Last week, Bangalore’s brightest and best stirred themselves out of their post-Diwali hiatus to be present in large numbers at Saad bin Jung’s launch of his latest book, Matabele Dawn, at the ITC Windsor. The evening was a big success. Copies sold out in a flash, as he signed for friends at an antique desk, quill in hand. I thought it would be interesting to hear more about the book – besides, as I pointed out to Saad’s amusement, his book was priced higher on Amazon than Booker prize winner Richard Flanagan’s. Quite a start.
Besides his cricketing background, Saad is known for his perennial grin, his razor-sharp wit and his lovely wife, Sangeeta. He is also known as a royal with roots deep in India’s culture and a love for wildlife, which he has turned into his passion. This passion is now a canvas for his writings. This is Saad’s third book, a novel which crisscrosses continents and centuries, mixing cultures and narratives with a sharp insight stemming from his fascination for history.
In his room surrounded by African busts, books on Africa and his dogs, Saad looked quite the bestselling writer in residence. What followed was a conversation full of typical witticisms, cross referenced with historical issues (I believe India can be the world’s saviour, unless politicians mess up), philosophy (teach children to follow their passion. Life isn’t about money), cultural anecdotes (the external sex of the Bantu tribe), and a few off-the-record cracks (‘you can’t write that!’).
Here’s what I can: Saad credits his ability to write to mentors MJ Akbar and Rajan Bala in his early days of cricket writing for The Asian Age. He soon became known for his blunt, no-holds-barred style of cricket commentary. This led to his first book, Wild Tales from the Wild, which he describes as an ‘Indian’ Jungle Book. His next, Subhan and I, centred on his love for angling. “I could see Matabele Dawn coming even as I wrote my earlier books,” he says. Old books in the family archives revealed facts of British Indian history which proved valuable, like the British killing of tribal women, described in disturbing detail. Facts which needed to be told, he says.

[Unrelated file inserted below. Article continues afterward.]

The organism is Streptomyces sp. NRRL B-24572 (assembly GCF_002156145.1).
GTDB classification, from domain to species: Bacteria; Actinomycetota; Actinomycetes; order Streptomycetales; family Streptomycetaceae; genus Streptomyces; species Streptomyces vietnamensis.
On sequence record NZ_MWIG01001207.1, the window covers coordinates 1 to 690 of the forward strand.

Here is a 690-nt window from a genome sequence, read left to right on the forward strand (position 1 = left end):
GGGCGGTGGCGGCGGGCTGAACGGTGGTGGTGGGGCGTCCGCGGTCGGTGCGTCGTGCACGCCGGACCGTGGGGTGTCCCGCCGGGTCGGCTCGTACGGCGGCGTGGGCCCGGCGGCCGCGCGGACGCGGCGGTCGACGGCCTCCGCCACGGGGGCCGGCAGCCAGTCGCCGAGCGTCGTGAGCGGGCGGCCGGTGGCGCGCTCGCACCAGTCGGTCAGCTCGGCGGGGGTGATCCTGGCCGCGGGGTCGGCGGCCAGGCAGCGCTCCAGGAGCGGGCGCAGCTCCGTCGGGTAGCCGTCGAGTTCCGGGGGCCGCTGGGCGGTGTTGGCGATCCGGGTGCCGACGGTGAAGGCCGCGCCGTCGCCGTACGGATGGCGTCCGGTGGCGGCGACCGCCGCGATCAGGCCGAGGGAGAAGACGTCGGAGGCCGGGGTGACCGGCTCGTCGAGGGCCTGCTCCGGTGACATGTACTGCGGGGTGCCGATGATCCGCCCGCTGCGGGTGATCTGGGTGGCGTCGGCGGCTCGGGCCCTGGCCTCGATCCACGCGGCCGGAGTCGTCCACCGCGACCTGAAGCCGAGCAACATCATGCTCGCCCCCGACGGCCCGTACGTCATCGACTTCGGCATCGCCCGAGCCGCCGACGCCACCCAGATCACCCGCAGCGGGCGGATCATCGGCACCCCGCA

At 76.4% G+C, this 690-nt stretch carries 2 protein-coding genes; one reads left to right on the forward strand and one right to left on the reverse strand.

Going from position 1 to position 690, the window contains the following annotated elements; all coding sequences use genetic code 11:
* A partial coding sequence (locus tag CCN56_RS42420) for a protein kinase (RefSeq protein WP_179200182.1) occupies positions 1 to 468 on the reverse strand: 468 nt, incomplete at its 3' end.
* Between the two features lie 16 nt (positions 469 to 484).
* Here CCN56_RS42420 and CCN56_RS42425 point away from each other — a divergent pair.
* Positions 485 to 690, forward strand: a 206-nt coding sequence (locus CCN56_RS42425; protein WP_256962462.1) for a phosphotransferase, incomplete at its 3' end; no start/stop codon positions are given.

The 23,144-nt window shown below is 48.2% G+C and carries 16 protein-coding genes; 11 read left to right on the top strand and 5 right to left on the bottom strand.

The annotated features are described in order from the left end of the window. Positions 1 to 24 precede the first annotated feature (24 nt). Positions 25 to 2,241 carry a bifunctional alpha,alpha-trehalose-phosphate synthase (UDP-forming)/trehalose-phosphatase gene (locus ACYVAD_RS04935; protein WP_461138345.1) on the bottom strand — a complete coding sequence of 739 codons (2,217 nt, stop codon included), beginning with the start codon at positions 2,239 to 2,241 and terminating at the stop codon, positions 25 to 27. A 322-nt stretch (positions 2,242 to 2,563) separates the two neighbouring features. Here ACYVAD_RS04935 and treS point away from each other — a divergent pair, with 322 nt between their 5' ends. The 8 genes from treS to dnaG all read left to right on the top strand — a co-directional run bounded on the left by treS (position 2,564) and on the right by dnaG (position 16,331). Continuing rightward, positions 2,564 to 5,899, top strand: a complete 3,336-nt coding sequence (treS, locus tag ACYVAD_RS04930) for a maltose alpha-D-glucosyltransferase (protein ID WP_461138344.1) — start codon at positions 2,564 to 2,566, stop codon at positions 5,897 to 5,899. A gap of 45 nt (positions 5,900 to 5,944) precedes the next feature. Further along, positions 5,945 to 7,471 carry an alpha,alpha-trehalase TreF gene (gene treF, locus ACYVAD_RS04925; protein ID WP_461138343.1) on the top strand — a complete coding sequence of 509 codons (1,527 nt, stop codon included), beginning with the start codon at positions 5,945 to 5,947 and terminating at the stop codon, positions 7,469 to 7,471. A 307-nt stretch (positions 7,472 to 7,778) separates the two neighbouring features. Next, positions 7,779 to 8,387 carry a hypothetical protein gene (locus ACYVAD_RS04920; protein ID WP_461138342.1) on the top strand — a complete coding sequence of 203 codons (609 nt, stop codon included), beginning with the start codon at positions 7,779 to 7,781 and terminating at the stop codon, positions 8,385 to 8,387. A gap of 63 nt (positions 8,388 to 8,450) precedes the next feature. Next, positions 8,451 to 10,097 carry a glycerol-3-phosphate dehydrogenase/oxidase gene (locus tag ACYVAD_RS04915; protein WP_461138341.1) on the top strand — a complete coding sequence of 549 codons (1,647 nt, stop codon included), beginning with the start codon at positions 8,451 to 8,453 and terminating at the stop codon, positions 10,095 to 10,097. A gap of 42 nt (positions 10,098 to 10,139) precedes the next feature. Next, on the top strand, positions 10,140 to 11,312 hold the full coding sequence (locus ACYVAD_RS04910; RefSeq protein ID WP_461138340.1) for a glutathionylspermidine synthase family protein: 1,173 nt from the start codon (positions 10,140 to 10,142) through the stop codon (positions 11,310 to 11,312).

Africa, to him, has been a love story since the 90s. His travels around the continent over the years; the people, customs and tribes he encountered became fodder for the book. “I didn’t want to let it go without telling,” he says. But with the Matabele Tribe, he found a ‘karmic connection’ and a compelling starting point for his saga. His two protagonists took birth on their own ‘in troubled times’ in their countries. “They are moulded on people I know,” he grins. Shaaz is named after his son, and Chenjerai is based on his nephew, actor Saif Ali Khan. Which aspects? I ask. “Read and you’ll see,” he grins wider.
The book was written in spurts over seven years and 700 pages, edited down to 416. Now it’s done, he’s on to his next, on ‘a sensitive issue’, planning his travel to Syria to meet ISIS commanders for the story background. Never a dull moment, I tell Saad. He guffaws. “Arnab (Goswami, of Times Now) told me I lead the perfect life – appear on TV when I want, write when I want, go into the jungles when I want.”
One has to agree.
Ruma Singh presents a
column on observations, insights and what’s buzzing in the city.